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America Ferrera

Heroic, Visually Bold ‘How to Train Your Dragon 2’

HollywoodChicago.com Oscarman rating: 3.5/5.0
Rating: 3.5/5.0

CHICAGO – “How to Train Your Dragon 2” is spectacular in 3D, the filmmakers actually geared the film to enhance that much maligned vision. It also features a warm and heroic story about the coming-of-age for the character Hiccup, and his now fully trained dragon, Toothless.

‘Cesar Chavez’ is Stiff History of a Heroic Man

HollywoodChicago.com Oscarman rating: 3.0/5.0
Rating: 3.0/5.0

CHICAGO – How can one man bring down a ruthless industry? By building a union that never backs down, because he never backed down. ‘Cesar Chavez’ depicts the United Farm Workers union organizer in the 1960s who sought justice against virtual slave conditions for immigrant labor, assuring his place in history.

Street Fight of ‘End of Watch’ Adds in Deep Emotion

HollywoodChicago.com Oscarman rating: 4.5/5.0
Rating: 4.5/5.0

CHICAGO – In the genre known as the cop movie, there are expectations. There will be street evil, informants, ride-alongs and camaraderie. What is surprising and welcome in “End of Watch” is how it takes all those elements and expands them with an emotional link between the cop partners, portrayed by Jake Gyllenhaal and Michael Peña.

The Wizard of Oz is America in Immigration Film ‘Under the Same Moon’

HollywoodChicago.com Oscarman rating: 3.5/5CHICAGO – The immigrant “crisis” in the United States is discussed mostly in political generalities as if those seeking a better life are subhuman. “Under the Same Moon” focuses on the real faces of these people through a 10-year-old Mexican boy who risks everything in a journey to reunite with his mother in Los Angeles.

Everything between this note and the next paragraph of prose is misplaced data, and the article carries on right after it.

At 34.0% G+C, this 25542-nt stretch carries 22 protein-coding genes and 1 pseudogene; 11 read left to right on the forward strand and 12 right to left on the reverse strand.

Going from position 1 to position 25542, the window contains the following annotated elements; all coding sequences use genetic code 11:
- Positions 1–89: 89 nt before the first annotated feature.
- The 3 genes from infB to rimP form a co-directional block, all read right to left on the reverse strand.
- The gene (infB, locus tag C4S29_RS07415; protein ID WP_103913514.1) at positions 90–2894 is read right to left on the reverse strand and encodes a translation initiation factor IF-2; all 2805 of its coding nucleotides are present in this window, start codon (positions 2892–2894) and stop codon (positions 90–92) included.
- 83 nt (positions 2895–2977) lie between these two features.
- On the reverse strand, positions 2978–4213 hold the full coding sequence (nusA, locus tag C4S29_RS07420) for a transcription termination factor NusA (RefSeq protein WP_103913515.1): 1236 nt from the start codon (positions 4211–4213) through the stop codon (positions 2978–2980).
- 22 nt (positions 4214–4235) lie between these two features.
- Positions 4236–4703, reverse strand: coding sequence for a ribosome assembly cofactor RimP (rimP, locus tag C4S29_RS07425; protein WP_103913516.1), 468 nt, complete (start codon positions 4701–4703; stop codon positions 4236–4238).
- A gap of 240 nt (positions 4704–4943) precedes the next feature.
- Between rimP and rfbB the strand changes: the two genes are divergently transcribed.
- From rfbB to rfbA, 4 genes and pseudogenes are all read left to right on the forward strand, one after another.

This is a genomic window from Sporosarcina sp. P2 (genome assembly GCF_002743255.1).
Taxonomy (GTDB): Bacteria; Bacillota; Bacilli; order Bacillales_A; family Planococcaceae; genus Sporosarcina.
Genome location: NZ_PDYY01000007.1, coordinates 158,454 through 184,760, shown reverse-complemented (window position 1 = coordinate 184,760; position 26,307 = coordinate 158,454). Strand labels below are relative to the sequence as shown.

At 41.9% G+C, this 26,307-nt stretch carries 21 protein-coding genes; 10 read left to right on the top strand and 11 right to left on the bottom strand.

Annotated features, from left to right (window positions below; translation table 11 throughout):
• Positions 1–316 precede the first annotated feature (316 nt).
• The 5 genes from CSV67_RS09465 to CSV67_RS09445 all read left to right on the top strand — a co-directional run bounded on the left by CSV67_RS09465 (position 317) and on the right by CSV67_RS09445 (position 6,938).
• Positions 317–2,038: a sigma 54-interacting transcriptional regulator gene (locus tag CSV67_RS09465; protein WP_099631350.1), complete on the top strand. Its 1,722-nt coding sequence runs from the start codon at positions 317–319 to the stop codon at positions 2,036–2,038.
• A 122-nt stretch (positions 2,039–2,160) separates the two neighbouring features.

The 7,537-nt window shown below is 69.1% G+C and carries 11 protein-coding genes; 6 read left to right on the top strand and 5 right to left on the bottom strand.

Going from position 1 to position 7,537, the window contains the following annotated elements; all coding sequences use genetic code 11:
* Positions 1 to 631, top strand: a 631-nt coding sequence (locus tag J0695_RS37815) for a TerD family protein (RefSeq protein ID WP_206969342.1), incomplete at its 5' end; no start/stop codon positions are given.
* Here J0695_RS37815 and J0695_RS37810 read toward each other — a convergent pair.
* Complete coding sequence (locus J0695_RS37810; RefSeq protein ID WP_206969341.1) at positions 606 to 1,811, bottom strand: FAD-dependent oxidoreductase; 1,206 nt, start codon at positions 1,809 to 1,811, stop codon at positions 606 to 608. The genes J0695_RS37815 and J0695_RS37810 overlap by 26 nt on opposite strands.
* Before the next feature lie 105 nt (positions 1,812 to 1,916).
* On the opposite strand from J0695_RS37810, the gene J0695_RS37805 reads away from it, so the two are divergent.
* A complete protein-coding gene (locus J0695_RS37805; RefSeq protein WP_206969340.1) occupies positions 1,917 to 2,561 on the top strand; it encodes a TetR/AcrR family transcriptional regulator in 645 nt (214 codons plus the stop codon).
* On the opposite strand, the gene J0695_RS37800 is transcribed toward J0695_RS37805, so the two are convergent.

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  • Bad Words

    Looming over “Bad Words” is the potential it could have had, as is, were it released ten years ago. With its focus of R-rated behavior poking at the projected innocence of children, along with the couple of chromosomes that keep Bateman’s Trilby from being a Vince Vaughn character, this movie is certainly a product of the comedies that have sculpted out the manchild story in the past decade.

  • Winter's Tale

    The theatrical poster for “Winter’s Tale,” after promising that “It’s not a true story, it’s a love story,” made a large demand from its viewers at the bottom: “This Valentine’s Day, Believe In Miracles.” While there is indeed a difference between filmmaking and marketing, it is hard to not imagine writer/director Akiva Goldsman whispering “believe in miracles” into the ear of every executive who helped “Winter’s Tale” come to life, immediately after throwing glitter on them.

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